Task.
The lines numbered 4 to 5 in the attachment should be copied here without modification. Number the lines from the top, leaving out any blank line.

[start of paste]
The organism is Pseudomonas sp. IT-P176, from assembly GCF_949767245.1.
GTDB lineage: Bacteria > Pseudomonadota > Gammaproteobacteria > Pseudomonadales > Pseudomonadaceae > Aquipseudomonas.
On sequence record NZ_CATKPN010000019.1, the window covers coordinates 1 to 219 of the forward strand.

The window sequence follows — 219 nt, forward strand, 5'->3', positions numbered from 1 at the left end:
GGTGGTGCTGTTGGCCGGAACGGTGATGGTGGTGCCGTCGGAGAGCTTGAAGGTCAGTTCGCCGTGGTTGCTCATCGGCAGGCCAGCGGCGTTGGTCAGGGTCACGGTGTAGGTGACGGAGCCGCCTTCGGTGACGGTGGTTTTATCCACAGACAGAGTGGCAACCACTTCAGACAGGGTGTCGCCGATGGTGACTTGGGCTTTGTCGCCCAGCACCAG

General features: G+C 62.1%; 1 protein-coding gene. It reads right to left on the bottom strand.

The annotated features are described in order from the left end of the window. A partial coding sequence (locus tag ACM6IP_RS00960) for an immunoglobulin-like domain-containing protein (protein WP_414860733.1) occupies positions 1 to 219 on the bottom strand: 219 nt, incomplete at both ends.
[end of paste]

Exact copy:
The window sequence follows — 219 nt, forward strand, 5'->3', positions numbered from 1 at the left end:
GGTGGTGCTGTTGGCCGGAACGGTGATGGTGGTGCCGTCGGAGAGCTTGAAGGTCAGTTCGCCGTGGTTGCTCATCGGCAGGCCAGCGGCGTTGGTCAGGGTCACGGTGTAGGTGACGGAGCCGCCTTCGGTGACGGTGGTTTTATCCACAGACAGAGTGGCAACCACTTCAGACAGGGTGTCGCCGATGGTGACTTGGGCTTTGTCGCCCAGCACCAG